It was quite a feat. If Lulu had been my first child, I might have taken her book as a sign that it was time to push her out of the nest and make her write on her own. But I had the sense to realize that just because she could write on her own did not mean that she always wanted to. I hadn’t stopped reading to her simply because she was beginning to read on her own; likewise I continued taking dictation from her when she requested it. A few months later, Lulu had a new story, which she dictated this time, based on her own character, a chipmunk named Chester.
It’s interesting to compare lines from the two stories.
Matilda is filled with short, simple lines that follow a similar pattern (I’ve translated Lulu’s words to conventional spelling here to help you to focus on the content):
“It was about a ten minute walk to the library. Matilda went into the library. She went up to the desk. At the desk was a pretty woman. Her name was Miss Phelps. Matilda asked where the children’s books are. After Matilda had read all the children’s books she went to Miss Phelps to ask her what to read next.”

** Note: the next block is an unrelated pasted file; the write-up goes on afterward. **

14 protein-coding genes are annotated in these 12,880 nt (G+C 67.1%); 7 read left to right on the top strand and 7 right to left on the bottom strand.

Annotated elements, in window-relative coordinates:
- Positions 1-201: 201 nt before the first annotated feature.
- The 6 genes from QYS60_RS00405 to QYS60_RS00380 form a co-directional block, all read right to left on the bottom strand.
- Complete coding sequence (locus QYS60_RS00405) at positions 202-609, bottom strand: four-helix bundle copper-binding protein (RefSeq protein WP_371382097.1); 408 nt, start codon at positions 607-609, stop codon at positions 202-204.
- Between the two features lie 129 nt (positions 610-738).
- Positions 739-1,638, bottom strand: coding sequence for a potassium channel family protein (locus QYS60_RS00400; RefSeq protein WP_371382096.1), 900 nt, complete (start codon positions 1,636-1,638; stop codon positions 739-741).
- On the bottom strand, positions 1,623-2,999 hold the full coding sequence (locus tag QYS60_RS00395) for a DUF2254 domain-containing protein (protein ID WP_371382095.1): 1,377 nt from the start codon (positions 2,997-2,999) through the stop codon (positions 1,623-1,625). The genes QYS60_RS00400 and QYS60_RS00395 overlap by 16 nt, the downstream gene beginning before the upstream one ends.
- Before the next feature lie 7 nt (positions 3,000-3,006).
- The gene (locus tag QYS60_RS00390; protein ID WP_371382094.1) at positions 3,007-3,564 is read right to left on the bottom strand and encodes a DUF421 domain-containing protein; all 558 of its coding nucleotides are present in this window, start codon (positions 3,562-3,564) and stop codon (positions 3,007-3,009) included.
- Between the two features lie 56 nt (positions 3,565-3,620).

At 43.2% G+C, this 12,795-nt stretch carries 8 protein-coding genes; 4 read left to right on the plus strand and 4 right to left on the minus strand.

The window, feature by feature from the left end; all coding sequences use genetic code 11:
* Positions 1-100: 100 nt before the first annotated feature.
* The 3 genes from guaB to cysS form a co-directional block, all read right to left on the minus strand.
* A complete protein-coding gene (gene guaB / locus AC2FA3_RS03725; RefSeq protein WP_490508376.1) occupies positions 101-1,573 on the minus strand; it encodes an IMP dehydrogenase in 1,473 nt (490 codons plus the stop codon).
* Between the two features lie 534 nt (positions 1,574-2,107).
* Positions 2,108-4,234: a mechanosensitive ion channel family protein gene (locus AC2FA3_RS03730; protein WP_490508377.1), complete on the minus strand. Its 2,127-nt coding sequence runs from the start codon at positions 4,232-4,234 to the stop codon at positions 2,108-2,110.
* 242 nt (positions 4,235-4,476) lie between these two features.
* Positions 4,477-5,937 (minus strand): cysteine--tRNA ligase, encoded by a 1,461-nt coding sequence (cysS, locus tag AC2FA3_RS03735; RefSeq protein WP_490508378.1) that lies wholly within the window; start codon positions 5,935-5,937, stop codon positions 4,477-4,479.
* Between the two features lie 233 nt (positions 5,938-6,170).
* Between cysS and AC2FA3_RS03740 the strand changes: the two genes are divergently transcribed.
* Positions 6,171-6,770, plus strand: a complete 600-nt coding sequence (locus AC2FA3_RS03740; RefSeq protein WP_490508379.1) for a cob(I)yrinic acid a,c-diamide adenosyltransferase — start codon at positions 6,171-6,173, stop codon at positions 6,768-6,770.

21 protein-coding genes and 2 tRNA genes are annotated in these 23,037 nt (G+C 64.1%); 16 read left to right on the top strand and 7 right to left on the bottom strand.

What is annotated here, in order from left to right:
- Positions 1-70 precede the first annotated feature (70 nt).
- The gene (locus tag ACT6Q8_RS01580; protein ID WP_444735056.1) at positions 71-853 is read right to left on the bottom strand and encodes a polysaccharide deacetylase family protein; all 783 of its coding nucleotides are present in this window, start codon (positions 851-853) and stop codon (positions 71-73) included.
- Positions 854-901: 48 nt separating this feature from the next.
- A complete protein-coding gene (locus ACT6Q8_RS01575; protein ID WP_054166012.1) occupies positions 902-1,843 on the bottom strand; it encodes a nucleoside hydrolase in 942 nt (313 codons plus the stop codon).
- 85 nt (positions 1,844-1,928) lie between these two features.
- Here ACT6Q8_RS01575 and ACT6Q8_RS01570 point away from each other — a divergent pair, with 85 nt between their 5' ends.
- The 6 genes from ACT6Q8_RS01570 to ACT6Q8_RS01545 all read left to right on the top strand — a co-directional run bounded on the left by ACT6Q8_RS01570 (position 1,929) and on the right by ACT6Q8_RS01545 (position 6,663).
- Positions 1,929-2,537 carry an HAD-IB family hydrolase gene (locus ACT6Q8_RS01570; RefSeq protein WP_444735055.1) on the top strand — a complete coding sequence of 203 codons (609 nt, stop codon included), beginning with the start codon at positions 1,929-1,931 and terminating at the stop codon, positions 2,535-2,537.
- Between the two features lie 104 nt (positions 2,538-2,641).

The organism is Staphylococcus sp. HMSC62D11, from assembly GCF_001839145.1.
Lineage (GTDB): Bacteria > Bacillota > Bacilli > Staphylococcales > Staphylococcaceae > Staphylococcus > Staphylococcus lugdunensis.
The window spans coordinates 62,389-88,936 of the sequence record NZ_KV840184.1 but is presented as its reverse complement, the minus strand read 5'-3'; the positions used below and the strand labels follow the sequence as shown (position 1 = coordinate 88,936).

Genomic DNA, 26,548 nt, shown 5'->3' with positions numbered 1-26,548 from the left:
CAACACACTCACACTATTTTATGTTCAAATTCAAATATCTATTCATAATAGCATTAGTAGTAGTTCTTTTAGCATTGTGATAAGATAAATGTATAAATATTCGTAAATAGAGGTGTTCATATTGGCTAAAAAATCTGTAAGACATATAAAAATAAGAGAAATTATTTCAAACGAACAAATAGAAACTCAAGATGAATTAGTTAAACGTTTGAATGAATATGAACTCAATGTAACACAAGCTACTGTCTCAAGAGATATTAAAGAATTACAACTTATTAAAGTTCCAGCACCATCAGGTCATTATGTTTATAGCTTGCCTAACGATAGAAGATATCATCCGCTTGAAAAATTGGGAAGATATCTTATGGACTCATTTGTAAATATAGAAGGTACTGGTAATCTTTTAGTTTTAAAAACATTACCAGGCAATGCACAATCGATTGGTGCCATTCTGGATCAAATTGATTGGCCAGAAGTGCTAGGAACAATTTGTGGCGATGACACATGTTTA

Chester, written just six months later, reads quite differently:
“Chester walked into the living room, lured by the smell of the cake. Chester (being a chipmunk) usually got nuts and fruits from trees, so he thought the smell was coming from the light bulbs on the chandelier, which looked like fruits to him. Unluckily, the chandelier was on!
Chester jumped from the back of the couch to the chandelier. He grabbed on to the middle part of the chandelier that the light bulbs were hooked on to. Chester did not notice that the room was full of people! They did not notice him.